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J Epidemiol Community Health. Jul 2000; 54(7): 494–501.
PMCID: PMC1731709

How do types of employment relate to health indicators? Findings from the Second European Survey on Working Conditions

Abstract

STUDY OBJECTIVE—To investigate the associations of various types of employment with six self reported health indicators, taking into account the part played by demographic variables, individual working conditions and four ecological indicators at the country level.
DESIGN—Cross sectional survey (structured interview) of a sample of the active population of 15 European countries aged 15 years or over. Main independent variables were nine types of employment categorised as follows: small employers, full and part time permanent employees, full and part time fixed term employees, full and part time sole traders and full and part time temporary contracts. Main outcome measures were three self reported health related outcomes (job satisfaction, health related absenteeism, and stress) and three self reported health problems (overall fatigue, backache, and muscular pains). Logistic regression and multilevel models were used in the analyses.
SETTING—15 countries of the European Union.
PARTICIPANTS—15 146 employed persons aged 15 or over.
MAIN RESULTS—Precarious employment was consistently and positively associated with job dissatisfaction but negatively associated with absenteeism and stress (as compared with full time permanent workers). Fatigue, backache and muscular pains also tended to be positively associated with precarious employment, particularly with full time precarious employment. Small employers reported high percentages of stress and fatigue, but absenteeism was relatively low. Sole traders generally reported high percentages of all outcomes, except for absenteeism, which was low. For each type of employment (except temporary contracts), full time workers tended to report worse health outcomes than part time workers. Patterns were generally consistent across countries. Associations persisted after adjustment for individual level working conditions and were not modified by country level variables.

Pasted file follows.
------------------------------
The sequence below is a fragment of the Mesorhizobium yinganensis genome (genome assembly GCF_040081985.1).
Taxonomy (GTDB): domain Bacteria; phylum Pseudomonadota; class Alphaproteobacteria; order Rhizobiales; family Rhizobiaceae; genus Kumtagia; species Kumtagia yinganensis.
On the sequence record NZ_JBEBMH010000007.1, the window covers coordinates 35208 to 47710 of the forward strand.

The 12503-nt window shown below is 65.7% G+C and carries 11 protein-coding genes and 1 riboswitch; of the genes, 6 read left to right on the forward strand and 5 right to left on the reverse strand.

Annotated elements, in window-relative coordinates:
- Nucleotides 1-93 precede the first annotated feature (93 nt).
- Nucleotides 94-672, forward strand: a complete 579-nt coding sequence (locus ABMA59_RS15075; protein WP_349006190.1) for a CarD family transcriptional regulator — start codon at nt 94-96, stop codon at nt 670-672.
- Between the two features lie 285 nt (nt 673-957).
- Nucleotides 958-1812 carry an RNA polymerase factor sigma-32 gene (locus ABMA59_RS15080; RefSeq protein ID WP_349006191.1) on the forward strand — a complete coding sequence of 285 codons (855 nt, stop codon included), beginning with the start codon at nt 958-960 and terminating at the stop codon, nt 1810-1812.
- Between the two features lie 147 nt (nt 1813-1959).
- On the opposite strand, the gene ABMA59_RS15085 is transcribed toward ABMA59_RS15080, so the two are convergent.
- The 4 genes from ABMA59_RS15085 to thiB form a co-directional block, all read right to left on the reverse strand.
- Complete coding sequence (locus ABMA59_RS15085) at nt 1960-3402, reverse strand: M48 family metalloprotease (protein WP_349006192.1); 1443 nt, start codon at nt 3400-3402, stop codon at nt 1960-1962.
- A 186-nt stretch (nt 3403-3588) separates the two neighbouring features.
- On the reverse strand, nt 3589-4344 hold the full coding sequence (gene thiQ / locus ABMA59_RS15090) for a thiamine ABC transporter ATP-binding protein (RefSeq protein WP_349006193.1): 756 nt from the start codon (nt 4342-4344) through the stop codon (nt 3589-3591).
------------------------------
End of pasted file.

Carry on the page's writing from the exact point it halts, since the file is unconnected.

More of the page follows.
CONCLUSIONS—This study is the first to examine the relations between various types of employment and six health related indicators for all 15 member states of the European Union. Suggestive patterns worthy of further exploration have been found. Standardised definitions of types of underemployment and health related outcomes, more potent epidemiological designs and the inclusion of socioeconomic information (for example, social security systems, incapacity benefit schemes) at the regional level are proposed for inclusion in further research.


Keywords: employment; multilevel analysis

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Selected References

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